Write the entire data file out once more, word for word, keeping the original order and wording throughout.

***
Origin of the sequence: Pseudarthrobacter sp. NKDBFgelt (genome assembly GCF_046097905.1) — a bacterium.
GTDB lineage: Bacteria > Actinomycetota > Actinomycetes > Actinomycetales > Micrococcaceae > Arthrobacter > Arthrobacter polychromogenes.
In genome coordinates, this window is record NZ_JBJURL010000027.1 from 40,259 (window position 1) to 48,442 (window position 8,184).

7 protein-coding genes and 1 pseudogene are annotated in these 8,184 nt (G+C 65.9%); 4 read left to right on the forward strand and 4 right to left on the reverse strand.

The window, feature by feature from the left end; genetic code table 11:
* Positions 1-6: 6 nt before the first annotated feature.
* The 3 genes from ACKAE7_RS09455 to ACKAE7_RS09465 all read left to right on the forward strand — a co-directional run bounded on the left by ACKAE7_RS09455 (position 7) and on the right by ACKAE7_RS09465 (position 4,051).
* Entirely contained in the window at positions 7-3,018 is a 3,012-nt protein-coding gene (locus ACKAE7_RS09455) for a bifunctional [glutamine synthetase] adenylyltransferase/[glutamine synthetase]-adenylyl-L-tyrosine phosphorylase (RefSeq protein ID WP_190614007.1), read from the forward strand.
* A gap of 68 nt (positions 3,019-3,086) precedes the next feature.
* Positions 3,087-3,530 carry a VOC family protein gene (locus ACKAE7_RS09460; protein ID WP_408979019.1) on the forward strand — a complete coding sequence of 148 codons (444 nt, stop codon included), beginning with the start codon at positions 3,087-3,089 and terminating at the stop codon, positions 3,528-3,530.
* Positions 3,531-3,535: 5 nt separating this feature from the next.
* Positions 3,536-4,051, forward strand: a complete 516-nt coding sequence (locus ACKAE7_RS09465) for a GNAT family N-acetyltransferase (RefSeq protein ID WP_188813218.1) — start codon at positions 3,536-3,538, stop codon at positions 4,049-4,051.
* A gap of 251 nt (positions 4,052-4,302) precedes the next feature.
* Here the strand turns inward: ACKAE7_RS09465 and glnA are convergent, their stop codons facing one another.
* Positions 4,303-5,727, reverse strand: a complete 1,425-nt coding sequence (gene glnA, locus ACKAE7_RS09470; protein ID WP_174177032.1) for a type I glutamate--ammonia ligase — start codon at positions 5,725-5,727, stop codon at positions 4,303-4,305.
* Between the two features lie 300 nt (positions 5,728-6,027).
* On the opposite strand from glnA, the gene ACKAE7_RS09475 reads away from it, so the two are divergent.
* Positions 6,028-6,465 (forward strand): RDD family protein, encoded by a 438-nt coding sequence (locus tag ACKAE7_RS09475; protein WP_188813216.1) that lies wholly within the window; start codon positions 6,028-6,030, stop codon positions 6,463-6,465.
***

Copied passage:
Origin of the sequence: Pseudarthrobacter sp. NKDBFgelt (genome assembly GCF_046097905.1) — a bacterium.
GTDB lineage: Bacteria > Actinomycetota > Actinomycetes > Actinomycetales > Micrococcaceae > Arthrobacter > Arthrobacter polychromogenes.
In genome coordinates, this window is record NZ_JBJURL010000027.1 from 40,259 (window position 1) to 48,442 (window position 8,184).

7 protein-coding genes and 1 pseudogene are annotated in these 8,184 nt (G+C 65.9%); 4 read left to right on the forward strand and 4 right to left on the reverse strand.

The window, feature by feature from the left end; genetic code table 11:
* Positions 1-6: 6 nt before the first annotated feature.
* The 3 genes from ACKAE7_RS09455 to ACKAE7_RS09465 all read left to right on the forward strand — a co-directional run bounded on the left by ACKAE7_RS09455 (position 7) and on the right by ACKAE7_RS09465 (position 4,051).
* Entirely contained in the window at positions 7-3,018 is a 3,012-nt protein-coding gene (locus ACKAE7_RS09455) for a bifunctional [glutamine synthetase] adenylyltransferase/[glutamine synthetase]-adenylyl-L-tyrosine phosphorylase (RefSeq protein ID WP_190614007.1), read from the forward strand.
* A gap of 68 nt (positions 3,019-3,086) precedes the next feature.
* Positions 3,087-3,530 carry a VOC family protein gene (locus ACKAE7_RS09460; protein ID WP_408979019.1) on the forward strand — a complete coding sequence of 148 codons (444 nt, stop codon included), beginning with the start codon at positions 3,087-3,089 and terminating at the stop codon, positions 3,528-3,530.
* Positions 3,531-3,535: 5 nt separating this feature from the next.
* Positions 3,536-4,051, forward strand: a complete 516-nt coding sequence (locus ACKAE7_RS09465) for a GNAT family N-acetyltransferase (RefSeq protein ID WP_188813218.1) — start codon at positions 3,536-3,538, stop codon at positions 4,049-4,051.
* A gap of 251 nt (positions 4,052-4,302) precedes the next feature.
* Here the strand turns inward: ACKAE7_RS09465 and glnA are convergent, their stop codons facing one another.
* Positions 4,303-5,727, reverse strand: a complete 1,425-nt coding sequence (gene glnA, locus ACKAE7_RS09470; protein ID WP_174177032.1) for a type I glutamate--ammonia ligase — start codon at positions 5,725-5,727, stop codon at positions 4,303-4,305.
* Between the two features lie 300 nt (positions 5,728-6,027).
* On the opposite strand from glnA, the gene ACKAE7_RS09475 reads away from it, so the two are divergent.
* Positions 6,028-6,465 (forward strand): RDD family protein, encoded by a 438-nt coding sequence (locus tag ACKAE7_RS09475; protein WP_188813216.1) that lies wholly within the window; start codon positions 6,028-6,030, stop codon positions 6,463-6,465.